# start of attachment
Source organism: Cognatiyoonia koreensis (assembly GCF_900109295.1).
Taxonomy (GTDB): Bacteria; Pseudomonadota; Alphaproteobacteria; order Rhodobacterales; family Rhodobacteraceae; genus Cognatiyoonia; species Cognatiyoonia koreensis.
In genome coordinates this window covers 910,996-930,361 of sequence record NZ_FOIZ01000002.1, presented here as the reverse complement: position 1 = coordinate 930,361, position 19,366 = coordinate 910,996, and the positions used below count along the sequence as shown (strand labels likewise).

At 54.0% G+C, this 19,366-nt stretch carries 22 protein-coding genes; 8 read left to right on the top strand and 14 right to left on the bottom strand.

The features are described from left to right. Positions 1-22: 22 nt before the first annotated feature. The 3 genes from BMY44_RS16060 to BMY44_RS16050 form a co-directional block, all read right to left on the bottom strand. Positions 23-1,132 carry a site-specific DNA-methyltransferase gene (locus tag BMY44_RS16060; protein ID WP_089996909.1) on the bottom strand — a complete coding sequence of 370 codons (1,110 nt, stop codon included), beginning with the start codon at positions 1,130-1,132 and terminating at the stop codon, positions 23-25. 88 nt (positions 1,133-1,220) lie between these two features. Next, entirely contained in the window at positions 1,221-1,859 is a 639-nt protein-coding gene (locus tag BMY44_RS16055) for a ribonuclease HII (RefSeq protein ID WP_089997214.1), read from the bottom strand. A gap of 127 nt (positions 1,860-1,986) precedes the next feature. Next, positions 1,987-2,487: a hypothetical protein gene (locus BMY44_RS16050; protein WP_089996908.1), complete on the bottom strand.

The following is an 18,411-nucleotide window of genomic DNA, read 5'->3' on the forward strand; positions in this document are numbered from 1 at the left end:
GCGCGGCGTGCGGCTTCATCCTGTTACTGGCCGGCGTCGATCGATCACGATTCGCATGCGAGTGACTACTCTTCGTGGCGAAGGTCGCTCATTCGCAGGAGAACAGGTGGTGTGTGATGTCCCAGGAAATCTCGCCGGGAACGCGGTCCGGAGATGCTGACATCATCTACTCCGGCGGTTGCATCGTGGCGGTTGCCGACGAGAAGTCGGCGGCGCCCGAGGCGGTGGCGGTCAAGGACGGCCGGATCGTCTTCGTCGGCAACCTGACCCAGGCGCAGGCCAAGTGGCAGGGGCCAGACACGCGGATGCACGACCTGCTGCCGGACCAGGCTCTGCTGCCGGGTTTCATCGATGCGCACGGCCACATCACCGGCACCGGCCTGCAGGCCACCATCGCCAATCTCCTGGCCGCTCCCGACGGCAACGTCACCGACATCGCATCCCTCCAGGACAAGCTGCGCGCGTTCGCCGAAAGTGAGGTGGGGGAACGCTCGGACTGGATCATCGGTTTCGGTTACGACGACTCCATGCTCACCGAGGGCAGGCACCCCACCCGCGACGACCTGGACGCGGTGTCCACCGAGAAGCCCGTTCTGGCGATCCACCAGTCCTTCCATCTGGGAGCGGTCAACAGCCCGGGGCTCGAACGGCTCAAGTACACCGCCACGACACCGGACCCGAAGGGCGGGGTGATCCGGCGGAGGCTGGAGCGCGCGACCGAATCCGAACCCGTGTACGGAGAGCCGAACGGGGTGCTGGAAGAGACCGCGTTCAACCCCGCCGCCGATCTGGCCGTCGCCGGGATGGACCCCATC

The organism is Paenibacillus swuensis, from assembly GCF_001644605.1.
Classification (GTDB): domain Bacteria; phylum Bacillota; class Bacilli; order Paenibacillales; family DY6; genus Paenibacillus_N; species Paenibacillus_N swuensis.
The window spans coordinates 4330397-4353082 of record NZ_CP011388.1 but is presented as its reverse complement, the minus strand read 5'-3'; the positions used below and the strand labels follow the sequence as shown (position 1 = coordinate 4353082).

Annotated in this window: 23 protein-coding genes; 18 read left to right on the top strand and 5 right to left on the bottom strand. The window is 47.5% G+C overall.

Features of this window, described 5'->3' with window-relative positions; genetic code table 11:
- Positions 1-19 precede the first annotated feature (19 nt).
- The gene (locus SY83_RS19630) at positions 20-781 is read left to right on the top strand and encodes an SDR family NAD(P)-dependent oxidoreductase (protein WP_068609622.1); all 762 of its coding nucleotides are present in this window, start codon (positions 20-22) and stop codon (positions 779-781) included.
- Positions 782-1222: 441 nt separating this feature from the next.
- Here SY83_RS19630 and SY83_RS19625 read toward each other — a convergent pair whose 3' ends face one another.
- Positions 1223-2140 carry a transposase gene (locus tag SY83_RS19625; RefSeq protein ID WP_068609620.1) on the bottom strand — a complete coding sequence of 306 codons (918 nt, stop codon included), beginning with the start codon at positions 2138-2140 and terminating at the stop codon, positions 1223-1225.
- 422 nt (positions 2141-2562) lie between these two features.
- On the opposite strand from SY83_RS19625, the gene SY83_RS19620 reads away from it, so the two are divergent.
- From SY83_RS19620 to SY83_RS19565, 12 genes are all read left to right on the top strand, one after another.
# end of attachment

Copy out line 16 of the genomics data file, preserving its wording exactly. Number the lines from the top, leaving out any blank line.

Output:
- Here SY83_RS19630 and SY83_RS19625 read toward each other — a convergent pair whose 3' ends face one another.